I have to admit, I’m confused. I know, as I’ve said before in this series, that none of these parents are exemplars of heterosexual parenting, or of parenting in general. I know it’s blatantly unfair to suggest that all parents heterosexual parents are like these parents, and that’s not what I’m doing here. But the primitive arguments used to deny equality to families like mine requires that I ask: besides being heterosexual, and capable of reproducing, what makes these people more qualified for parenthood than the hubby and me?
“Looking beyond the fact that any inquiry into the ability or willingness of a couple actually to bear a child during marriage would violate the fundamental right to marital privacy recognized in Griswold, 381 U.S. at 484-86, 493, 85 S. Ct. at 1681, 14 L. Ed. 2d 510, the fundamental right to marriage and its ensuing benefits are conferred on opposite-sex couples not because of a distinction between whether various opposite-sex couples actually procreate, but rather because of the possibility of procreation.”
-Judge Glenn Harrell, Jr.
You can tell me that their crimes disqualify them as good parents, and I’d agree. But, in most cases, they can stop abusing their children, after which they will still be heterosexual and capable of reproduction. The hubby and I, though we’ve never abused our children (unless you count the act of parenting them itself as abuse), are still a same-sex couple; two gay men. We’re not heterosexual, and we cannot reproduce with one another. We can’t bring children into the world, as the heterosexual parents above have proven they can. But by any estimation, we’ve done a pretty good job of raising them so far.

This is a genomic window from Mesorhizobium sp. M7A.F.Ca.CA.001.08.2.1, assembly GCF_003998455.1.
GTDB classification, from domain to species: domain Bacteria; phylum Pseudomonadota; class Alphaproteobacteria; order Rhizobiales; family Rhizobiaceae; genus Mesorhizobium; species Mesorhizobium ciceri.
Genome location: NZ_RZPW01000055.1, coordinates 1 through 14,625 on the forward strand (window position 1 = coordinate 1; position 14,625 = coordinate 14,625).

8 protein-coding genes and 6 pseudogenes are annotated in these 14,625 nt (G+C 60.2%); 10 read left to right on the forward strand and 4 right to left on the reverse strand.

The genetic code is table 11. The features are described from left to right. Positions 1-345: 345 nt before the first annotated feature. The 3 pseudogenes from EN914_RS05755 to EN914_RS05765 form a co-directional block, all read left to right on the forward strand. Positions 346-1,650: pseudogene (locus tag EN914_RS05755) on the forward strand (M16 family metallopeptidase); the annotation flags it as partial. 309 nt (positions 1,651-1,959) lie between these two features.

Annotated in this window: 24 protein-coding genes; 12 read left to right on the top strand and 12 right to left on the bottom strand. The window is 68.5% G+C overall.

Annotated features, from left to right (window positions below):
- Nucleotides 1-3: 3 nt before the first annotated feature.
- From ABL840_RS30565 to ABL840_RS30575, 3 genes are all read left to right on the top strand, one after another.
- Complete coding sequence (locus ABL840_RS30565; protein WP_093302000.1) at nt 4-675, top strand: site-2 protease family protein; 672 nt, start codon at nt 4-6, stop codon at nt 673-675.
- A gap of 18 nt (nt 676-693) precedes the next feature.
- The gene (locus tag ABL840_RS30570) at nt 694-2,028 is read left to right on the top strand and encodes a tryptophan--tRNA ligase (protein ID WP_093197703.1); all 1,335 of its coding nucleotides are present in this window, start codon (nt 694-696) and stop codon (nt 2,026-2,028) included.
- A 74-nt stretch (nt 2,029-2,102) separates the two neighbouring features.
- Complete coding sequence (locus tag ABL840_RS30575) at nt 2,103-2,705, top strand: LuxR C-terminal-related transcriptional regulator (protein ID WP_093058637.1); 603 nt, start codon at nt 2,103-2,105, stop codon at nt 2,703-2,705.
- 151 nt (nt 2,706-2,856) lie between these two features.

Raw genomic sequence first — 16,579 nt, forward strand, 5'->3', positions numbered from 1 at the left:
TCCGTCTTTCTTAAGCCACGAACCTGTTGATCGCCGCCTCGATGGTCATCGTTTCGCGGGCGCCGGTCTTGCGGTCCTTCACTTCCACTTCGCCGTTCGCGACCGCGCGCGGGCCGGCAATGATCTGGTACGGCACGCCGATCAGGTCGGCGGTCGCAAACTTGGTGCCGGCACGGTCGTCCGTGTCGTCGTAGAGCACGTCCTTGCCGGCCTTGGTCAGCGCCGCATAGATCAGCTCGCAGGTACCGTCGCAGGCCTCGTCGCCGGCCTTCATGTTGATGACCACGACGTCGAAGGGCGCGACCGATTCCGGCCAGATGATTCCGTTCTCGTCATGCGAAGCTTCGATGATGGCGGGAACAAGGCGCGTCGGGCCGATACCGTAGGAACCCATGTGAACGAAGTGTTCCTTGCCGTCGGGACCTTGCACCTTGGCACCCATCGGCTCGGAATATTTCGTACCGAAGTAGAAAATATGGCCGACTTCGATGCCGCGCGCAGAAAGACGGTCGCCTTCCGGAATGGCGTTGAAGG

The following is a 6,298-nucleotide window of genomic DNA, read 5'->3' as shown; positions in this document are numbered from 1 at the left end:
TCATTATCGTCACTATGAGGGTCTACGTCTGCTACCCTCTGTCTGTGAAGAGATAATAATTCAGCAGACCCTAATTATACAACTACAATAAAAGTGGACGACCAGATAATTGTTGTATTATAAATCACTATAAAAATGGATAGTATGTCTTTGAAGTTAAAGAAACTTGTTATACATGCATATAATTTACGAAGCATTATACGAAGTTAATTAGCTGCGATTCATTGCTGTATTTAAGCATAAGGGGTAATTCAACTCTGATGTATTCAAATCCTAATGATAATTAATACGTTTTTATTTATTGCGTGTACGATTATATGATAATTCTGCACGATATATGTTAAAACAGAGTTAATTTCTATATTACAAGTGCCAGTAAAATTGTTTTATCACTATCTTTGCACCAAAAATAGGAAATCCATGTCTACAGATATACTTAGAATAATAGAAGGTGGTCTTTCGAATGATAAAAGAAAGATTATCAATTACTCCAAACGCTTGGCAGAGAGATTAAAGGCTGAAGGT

The last time we visited Parker’s pre-school, one of teachers said she remembered when we came there with Parker as an infant. She remarked about how well Parker has grown up, and was happy to see that we are raising Dylan too. I think I know what she sees when she looks at our family now. She sees a family with two devoted parents, and two thriving children.
What other people see, I can only imagine. And I can only wish I didn’t have to care.